on life, music etc beyond mainstream

2015 26 Jul

Conny Plank übt sich an Ellington

von: Henning Bolte Filed under: Blog | TB | Tags: , , , | Comments off

At first sight it seems no evident match: the then world-famous band leader Ellington (1899-1974) and the now legendary producer Conny Plank (1940-1987). Plank played a crucial role in shaping the recordings of music of Kraftwerk, Neu!, Guru Guru, Dieter Moebius, Holger Czukay, Scorpions, Einstürzende Neubauten, Eurythmics, Ultravox, Echo & Bunnyman, Clannad. The Duke and Plank met in 1970 at Plank’s Rhenus studio near Cologne. Ellington was rehearsing with his orchestra at the studio and Plank recorded it. It is well established that it happened but yet unclear when, in april or june.of that year. Also about the line-up there are some still open questions: who is the female vocalist on one track?

The recordings of the session were discovered recently,have been restored and released by the German Grönland label on cd. The cd contains two pieces, Alerado and Afrique, of each three takes. Listening to the recording, especially the takes of Afrique makes clear that the meeting of Ellington and Plank is much more than mere coincidence. The piece is gradually



shaped into clear gestalt. When the drum motif of Afrique played by Rufus Jones is rolling it could immediately be fancied Marc Ribot, David Murray, Arthur Blythe or Tim Berne joining in. Chuck Connor’s bass trombone and other instruments alternately place their sharp accents like percussive strokes. Ellington himself joins on piano: raw, rough and ragged, masterfully creating the jungle sound within a sophisticatedly accumulated, built up piece. It is a busting piece that leaves the swing genre of the other piece, the forward driving Alerado, far behind. The purely instrumental vocals in the last take of Afrique catapult it still more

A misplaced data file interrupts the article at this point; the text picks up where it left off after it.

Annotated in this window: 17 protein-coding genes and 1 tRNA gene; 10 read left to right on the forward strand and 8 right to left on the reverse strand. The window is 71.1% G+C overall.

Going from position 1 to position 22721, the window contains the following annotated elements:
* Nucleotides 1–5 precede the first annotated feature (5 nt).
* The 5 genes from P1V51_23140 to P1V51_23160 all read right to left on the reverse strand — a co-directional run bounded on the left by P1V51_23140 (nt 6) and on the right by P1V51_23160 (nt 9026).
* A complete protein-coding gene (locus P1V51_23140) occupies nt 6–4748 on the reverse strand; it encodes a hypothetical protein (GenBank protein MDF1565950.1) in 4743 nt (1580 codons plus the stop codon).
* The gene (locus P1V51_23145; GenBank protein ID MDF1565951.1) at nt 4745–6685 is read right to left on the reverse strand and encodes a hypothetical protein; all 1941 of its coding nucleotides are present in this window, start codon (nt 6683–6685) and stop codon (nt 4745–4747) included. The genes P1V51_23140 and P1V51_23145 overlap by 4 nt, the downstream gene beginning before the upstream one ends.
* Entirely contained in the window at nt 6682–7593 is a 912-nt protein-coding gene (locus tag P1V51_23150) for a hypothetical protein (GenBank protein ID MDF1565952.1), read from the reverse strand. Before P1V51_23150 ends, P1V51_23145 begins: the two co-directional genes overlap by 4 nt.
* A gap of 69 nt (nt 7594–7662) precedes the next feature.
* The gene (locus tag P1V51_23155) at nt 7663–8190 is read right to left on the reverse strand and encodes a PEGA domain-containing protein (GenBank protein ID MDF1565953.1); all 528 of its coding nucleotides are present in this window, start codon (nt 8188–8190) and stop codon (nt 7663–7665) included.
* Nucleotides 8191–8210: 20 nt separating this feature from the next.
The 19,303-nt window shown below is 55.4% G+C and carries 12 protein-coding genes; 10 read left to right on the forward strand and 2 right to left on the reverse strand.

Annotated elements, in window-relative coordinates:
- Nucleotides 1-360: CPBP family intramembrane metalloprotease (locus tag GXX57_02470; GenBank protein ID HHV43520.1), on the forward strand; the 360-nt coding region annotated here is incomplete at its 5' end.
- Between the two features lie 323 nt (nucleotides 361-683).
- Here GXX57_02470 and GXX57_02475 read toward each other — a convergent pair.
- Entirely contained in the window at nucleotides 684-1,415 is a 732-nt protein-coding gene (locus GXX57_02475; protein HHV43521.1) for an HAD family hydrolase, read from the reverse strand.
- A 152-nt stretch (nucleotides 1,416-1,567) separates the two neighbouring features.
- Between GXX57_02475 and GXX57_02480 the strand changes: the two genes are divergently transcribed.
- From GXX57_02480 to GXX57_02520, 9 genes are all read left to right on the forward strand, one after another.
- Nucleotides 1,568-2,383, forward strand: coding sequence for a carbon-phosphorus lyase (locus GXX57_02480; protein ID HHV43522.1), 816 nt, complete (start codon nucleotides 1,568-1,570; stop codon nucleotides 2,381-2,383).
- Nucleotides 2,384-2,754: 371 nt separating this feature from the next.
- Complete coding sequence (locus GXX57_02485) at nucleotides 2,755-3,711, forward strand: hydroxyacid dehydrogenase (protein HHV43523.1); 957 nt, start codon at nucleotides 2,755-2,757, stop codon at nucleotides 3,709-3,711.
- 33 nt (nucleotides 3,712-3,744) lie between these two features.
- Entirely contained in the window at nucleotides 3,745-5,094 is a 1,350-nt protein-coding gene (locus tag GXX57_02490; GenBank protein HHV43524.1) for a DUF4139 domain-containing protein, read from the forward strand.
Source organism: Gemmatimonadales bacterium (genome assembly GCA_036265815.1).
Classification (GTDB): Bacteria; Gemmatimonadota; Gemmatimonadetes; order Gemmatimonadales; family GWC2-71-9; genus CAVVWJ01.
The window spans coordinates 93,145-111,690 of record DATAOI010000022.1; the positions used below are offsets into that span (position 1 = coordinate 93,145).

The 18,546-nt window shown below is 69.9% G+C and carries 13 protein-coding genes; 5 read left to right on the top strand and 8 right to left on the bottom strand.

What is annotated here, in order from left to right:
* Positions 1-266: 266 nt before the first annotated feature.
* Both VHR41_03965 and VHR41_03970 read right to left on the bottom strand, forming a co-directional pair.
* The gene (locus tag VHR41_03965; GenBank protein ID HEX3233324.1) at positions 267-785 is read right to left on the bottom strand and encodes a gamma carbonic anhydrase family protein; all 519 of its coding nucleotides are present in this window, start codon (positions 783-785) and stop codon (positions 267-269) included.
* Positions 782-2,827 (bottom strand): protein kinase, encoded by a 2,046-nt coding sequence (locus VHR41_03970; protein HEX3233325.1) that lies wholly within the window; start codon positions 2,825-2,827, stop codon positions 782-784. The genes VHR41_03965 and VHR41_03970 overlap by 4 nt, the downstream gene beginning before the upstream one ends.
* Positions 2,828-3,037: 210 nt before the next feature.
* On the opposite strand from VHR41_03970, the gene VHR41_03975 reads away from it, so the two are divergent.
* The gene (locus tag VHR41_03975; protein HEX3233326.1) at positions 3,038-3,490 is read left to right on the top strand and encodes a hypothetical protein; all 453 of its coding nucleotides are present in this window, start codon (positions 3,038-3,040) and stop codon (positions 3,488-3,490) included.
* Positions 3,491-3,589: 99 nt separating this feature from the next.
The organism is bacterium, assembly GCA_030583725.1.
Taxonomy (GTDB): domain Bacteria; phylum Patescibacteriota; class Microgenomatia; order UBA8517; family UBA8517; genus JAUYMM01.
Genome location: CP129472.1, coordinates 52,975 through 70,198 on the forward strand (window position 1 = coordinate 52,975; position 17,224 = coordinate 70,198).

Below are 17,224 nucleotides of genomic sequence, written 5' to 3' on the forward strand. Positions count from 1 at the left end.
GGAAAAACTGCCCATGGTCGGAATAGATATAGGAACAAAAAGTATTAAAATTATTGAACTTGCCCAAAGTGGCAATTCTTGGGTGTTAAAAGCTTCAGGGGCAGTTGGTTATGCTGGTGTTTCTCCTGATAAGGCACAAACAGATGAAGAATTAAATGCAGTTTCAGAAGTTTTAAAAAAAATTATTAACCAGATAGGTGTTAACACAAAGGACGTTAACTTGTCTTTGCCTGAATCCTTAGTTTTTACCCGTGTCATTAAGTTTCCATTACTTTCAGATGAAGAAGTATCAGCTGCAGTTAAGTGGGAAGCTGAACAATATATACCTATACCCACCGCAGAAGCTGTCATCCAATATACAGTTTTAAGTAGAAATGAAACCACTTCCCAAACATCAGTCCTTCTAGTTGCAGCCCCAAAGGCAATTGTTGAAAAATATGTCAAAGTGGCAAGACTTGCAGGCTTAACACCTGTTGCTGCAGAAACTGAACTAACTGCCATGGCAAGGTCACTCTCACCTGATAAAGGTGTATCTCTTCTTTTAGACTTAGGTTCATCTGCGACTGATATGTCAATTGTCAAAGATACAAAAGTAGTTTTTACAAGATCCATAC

into avant-garde realms. It is worthwhile also to listen to the recording of the piece made in New York in February 1971 contained in the Ellington-album The Afro-Eurasian Eclipse (OJCCD). The Plank-recording is much opener, sharper contoured with less orchestral hierarchy. It is edgier and the voices involved are more equal. The recording in Plank’s studio gives some interesting insight in both Ellington’s approach as well as that of Plank which became legendary and influential. Its is sensible and plausible to assume that Plank really worked on the pieces with Ellington in the studio. Plank was known as very sincere in choosing his musical partners. When Brian Eno suggested Plank to do the recording of U2’s Joshua Tree, it seemed that Plank have turned it down due to the singer he thought he could not work with.


Duke Ellington & His Orchestra – The Conny Plank Session. Grönland Records


Duke Ellington – The Afro-Eurasian Eclipse. Original Jazz Classics




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